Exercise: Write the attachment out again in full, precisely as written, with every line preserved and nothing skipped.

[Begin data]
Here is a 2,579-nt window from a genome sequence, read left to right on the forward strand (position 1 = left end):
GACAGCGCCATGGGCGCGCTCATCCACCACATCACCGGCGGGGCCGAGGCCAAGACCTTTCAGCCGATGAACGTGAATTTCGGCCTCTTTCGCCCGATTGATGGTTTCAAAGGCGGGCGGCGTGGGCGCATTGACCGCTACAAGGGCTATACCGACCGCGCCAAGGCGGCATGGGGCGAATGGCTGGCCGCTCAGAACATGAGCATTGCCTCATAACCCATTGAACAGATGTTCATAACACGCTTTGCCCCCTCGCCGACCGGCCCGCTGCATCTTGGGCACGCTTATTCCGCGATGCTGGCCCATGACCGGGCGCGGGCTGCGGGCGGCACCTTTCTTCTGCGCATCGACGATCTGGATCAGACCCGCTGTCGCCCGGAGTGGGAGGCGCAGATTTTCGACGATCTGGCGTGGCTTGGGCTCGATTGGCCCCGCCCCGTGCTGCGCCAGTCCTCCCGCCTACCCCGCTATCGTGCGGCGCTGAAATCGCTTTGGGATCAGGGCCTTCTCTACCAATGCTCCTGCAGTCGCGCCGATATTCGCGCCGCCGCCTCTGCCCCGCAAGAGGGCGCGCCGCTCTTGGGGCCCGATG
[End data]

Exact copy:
Here is a 2,579-nt window from a genome sequence, read left to right on the forward strand (position 1 = left end):
GACAGCGCCATGGGCGCGCTCATCCACCACATCACCGGCGGGGCCGAGGCCAAGACCTTTCAGCCGATGAACGTGAATTTCGGCCTCTTTCGCCCGATTGATGGTTTCAAAGGCGGGCGGCGTGGGCGCATTGACCGCTACAAGGGCTATACCGACCGCGCCAAGGCGGCATGGGGCGAATGGCTGGCCGCTCAGAACATGAGCATTGCCTCATAACCCATTGAACAGATGTTCATAACACGCTTTGCCCCCTCGCCGACCGGCCCGCTGCATCTTGGGCACGCTTATTCCGCGATGCTGGCCCATGACCGGGCGCGGGCTGCGGGCGGCACCTTTCTTCTGCGCATCGACGATCTGGATCAGACCCGCTGTCGCCCGGAGTGGGAGGCGCAGATTTTCGACGATCTGGCGTGGCTTGGGCTCGATTGGCCCCGCCCCGTGCTGCGCCAGTCCTCCCGCCTACCCCGCTATCGTGCGGCGCTGAAATCGCTTTGGGATCAGGGCCTTCTCTACCAATGCTCCTGCAGTCGCGCCGATATTCGCGCCGCCGCCTCTGCCCCGCAAGAGGGCGCGCCGCTCTTGGGGCCCGATG